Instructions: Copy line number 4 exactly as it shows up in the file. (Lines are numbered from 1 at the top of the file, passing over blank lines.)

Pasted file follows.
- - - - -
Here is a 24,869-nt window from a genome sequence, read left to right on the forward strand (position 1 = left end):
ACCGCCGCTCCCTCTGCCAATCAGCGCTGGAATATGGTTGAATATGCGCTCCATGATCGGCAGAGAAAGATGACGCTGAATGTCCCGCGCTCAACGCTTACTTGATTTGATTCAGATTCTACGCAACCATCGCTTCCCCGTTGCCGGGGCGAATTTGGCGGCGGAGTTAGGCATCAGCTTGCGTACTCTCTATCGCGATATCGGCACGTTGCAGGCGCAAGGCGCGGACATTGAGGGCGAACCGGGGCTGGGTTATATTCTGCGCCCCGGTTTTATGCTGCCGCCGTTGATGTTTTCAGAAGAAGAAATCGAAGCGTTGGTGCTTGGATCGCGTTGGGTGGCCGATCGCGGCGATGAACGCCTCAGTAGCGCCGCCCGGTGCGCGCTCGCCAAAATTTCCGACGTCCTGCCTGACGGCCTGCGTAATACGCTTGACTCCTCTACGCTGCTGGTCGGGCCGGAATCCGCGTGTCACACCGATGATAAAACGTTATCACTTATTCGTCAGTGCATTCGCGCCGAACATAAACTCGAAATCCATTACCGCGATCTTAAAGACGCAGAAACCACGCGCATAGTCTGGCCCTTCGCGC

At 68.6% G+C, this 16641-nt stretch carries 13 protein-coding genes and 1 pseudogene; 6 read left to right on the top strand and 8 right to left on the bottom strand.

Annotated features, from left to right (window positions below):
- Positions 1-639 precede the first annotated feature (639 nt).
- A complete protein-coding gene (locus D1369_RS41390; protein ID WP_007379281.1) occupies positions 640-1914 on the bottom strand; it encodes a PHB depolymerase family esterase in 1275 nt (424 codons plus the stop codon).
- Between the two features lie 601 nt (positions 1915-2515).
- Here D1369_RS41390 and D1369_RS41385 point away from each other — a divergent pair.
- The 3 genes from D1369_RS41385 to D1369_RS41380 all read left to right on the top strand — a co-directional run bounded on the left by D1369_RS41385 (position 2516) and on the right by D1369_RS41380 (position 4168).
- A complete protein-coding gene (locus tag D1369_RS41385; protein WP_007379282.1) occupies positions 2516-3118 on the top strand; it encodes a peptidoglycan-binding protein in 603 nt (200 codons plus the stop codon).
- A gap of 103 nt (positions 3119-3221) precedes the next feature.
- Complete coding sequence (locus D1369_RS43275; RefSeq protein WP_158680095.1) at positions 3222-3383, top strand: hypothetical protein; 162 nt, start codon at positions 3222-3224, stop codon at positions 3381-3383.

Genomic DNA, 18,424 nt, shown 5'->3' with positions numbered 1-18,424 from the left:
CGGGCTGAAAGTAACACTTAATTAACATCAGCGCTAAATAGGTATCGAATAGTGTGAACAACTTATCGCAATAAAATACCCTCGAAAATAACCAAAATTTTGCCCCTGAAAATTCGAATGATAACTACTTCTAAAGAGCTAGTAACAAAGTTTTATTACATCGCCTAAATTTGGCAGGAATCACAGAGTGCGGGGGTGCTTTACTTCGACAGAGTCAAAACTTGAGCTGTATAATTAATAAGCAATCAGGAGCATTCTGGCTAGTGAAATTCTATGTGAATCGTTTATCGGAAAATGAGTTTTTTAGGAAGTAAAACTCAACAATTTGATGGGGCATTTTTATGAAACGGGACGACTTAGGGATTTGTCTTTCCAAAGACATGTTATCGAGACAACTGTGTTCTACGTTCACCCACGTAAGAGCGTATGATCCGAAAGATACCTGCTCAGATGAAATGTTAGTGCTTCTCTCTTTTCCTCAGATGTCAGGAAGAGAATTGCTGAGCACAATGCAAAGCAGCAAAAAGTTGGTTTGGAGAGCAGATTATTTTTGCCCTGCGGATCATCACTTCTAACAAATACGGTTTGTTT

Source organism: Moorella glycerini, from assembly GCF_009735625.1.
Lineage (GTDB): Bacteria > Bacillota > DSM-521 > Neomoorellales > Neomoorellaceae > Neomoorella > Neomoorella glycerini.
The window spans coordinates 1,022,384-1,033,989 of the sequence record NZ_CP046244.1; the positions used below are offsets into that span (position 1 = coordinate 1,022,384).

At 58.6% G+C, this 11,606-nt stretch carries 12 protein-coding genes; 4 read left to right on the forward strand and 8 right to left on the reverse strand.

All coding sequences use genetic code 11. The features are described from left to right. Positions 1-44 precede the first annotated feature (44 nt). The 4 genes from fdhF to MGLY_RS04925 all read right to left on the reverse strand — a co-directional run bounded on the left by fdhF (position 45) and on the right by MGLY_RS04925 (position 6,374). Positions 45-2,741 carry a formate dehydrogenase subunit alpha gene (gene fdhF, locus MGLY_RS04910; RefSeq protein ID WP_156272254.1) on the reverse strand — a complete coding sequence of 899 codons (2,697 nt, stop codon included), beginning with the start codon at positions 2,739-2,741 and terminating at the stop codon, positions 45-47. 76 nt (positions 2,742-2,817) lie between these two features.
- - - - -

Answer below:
Annotated features, from left to right (window positions below):